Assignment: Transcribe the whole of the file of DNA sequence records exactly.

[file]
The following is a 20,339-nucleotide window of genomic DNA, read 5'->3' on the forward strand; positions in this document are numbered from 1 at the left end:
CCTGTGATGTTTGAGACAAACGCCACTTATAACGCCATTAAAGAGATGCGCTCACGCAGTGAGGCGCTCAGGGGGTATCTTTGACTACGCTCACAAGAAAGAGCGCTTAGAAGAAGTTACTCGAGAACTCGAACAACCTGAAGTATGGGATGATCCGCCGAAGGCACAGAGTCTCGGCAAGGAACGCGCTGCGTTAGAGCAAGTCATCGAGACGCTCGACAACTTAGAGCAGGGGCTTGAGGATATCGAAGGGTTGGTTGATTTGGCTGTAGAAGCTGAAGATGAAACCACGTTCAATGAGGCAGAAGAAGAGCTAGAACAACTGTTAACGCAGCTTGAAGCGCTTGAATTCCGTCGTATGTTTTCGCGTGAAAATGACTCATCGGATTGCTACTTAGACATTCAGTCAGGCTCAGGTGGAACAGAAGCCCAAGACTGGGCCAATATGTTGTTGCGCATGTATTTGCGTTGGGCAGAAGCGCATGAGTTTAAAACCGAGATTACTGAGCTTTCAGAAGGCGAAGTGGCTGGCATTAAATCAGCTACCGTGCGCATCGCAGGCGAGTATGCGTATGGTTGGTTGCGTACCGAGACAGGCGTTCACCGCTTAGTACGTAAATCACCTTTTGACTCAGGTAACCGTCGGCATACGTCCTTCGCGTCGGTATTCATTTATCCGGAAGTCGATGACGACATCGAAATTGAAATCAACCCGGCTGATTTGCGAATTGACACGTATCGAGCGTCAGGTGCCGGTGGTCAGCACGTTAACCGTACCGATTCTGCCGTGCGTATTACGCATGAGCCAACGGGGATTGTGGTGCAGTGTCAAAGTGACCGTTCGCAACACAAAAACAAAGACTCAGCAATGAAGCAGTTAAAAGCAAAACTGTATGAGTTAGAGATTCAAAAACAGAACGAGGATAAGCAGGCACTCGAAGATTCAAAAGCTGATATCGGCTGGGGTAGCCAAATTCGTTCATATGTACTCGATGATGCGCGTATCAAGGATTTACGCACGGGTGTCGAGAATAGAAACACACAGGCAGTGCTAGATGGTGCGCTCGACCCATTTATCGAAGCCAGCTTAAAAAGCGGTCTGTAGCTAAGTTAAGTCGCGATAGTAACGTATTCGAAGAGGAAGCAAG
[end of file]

The following is a 20,339-nucleotide window of genomic DNA, read 5'->3' on the forward strand; positions in this document are numbered from 1 at the left end:
CCTGTGATGTTTGAGACAAACGCCACTTATAACGCCATTAAAGAGATGCGCTCACGCAGTGAGGCGCTCAGGGGGTATCTTTGACTACGCTCACAAGAAAGAGCGCTTAGAAGAAGTTACTCGAGAACTCGAACAACCTGAAGTATGGGATGATCCGCCGAAGGCACAGAGTCTCGGCAAGGAACGCGCTGCGTTAGAGCAAGTCATCGAGACGCTCGACAACTTAGAGCAGGGGCTTGAGGATATCGAAGGGTTGGTTGATTTGGCTGTAGAAGCTGAAGATGAAACCACGTTCAATGAGGCAGAAGAAGAGCTAGAACAACTGTTAACGCAGCTTGAAGCGCTTGAATTCCGTCGTATGTTTTCGCGTGAAAATGACTCATCGGATTGCTACTTAGACATTCAGTCAGGCTCAGGTGGAACAGAAGCCCAAGACTGGGCCAATATGTTGTTGCGCATGTATTTGCGTTGGGCAGAAGCGCATGAGTTTAAAACCGAGATTACTGAGCTTTCAGAAGGCGAAGTGGCTGGCATTAAATCAGCTACCGTGCGCATCGCAGGCGAGTATGCGTATGGTTGGTTGCGTACCGAGACAGGCGTTCACCGCTTAGTACGTAAATCACCTTTTGACTCAGGTAACCGTCGGCATACGTCCTTCGCGTCGGTATTCATTTATCCGGAAGTCGATGACGACATCGAAATTGAAATCAACCCGGCTGATTTGCGAATTGACACGTATCGAGCGTCAGGTGCCGGTGGTCAGCACGTTAACCGTACCGATTCTGCCGTGCGTATTACGCATGAGCCAACGGGGATTGTGGTGCAGTGTCAAAGTGACCGTTCGCAACACAAAAACAAAGACTCAGCAATGAAGCAGTTAAAAGCAAAACTGTATGAGTTAGAGATTCAAAAACAGAACGAGGATAAGCAGGCACTCGAAGATTCAAAAGCTGATATCGGCTGGGGTAGCCAAATTCGTTCATATGTACTCGATGATGCGCGTATCAAGGATTTACGCACGGGTGTCGAGAATAGAAACACACAGGCAGTGCTAGATGGTGCGCTCGACCCATTTATCGAAGCCAGCTTAAAAAGCGGTCTGTAGCTAAGTTAAGTCGCGATAGTAACGTATTCGAAGAGGAAGCAAG